Ars Technica posted an interesting article about the development of language. Language has been studied extensively, but recently a group of researchers constructed and performed a study to test how languages change in different environments. The aim of the study was to test how the language-using population size affects the rate of change. The researchers found that larger populations gain new words faster and smaller populations lose words more quickly. Further work is required to see how widely these results apply. The work could have implications for understanding the diversification of language families. It could even be useful for archaeology itself, as a greater understanding of language evolution can help piece together the history of human cultures.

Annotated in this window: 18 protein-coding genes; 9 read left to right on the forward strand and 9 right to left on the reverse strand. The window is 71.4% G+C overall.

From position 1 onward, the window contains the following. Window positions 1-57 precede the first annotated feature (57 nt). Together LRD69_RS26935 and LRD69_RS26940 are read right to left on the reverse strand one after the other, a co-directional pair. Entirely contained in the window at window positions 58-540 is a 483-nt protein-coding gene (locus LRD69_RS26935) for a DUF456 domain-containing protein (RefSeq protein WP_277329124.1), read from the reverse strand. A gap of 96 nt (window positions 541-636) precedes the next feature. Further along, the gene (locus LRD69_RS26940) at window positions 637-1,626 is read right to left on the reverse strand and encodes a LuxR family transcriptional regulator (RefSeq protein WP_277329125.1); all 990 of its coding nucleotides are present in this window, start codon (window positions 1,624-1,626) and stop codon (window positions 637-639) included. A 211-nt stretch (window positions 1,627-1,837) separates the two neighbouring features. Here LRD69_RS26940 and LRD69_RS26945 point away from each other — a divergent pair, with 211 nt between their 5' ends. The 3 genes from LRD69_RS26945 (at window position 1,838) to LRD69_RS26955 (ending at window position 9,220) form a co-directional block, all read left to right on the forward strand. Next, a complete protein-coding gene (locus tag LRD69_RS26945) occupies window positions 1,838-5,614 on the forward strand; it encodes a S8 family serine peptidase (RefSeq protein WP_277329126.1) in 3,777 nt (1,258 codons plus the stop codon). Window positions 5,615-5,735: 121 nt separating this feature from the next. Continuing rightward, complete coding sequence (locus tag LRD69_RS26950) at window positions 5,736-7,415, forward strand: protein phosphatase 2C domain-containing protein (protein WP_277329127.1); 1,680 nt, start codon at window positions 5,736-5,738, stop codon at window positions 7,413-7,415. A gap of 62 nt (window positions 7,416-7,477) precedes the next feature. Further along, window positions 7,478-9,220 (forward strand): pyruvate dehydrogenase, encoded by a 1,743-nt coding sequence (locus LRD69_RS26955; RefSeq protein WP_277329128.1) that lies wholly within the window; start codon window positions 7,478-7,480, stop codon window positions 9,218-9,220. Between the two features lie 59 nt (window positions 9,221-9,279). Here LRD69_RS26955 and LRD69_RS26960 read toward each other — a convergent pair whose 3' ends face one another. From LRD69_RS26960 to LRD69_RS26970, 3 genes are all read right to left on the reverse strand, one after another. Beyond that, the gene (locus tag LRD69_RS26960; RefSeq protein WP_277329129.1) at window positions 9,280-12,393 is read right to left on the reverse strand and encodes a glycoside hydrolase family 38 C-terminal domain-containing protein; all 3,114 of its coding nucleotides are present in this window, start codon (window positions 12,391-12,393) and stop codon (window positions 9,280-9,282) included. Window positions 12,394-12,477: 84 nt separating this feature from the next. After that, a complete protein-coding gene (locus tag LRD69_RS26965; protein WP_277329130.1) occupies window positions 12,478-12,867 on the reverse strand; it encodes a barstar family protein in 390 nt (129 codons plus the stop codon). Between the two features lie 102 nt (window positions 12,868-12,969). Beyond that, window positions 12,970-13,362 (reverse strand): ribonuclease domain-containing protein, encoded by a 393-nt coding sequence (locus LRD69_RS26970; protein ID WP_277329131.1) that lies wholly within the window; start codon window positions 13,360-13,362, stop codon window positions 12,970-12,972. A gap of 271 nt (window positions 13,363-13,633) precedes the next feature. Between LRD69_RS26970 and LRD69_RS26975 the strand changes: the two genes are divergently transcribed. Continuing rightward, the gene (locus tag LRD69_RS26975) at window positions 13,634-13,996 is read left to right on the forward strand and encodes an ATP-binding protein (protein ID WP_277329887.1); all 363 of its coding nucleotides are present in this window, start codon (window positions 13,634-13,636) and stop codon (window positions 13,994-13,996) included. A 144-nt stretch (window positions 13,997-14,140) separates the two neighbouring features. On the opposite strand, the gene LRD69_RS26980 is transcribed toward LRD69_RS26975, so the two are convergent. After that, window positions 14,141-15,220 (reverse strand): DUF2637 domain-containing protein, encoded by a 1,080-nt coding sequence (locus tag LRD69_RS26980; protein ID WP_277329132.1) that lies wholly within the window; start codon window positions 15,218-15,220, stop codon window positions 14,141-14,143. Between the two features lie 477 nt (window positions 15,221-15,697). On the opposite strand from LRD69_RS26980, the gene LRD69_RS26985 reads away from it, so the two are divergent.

The More Language Users, the More Words
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About the Author: Ellyssa
Ellyssa Valenti Kroski is the Director of Information Technology and Marketing at the New York Law Institute as well as an award-winning editor and author of 75 books including Law Librarianship in the Age of AI for which she won the AALL's 2020 Joseph L. Andrews Legal Literature Award. She is a librarian, an adjunct faculty member at Drexel and San Jose State Universities, and an international conference speaker. She received the 2017 Library Hi Tech Award from the ALA/LITA for her long-term contributions in the area of Library and Information Science technology and its application. She can be found at: http://www.amazon.com/author/ellyssa
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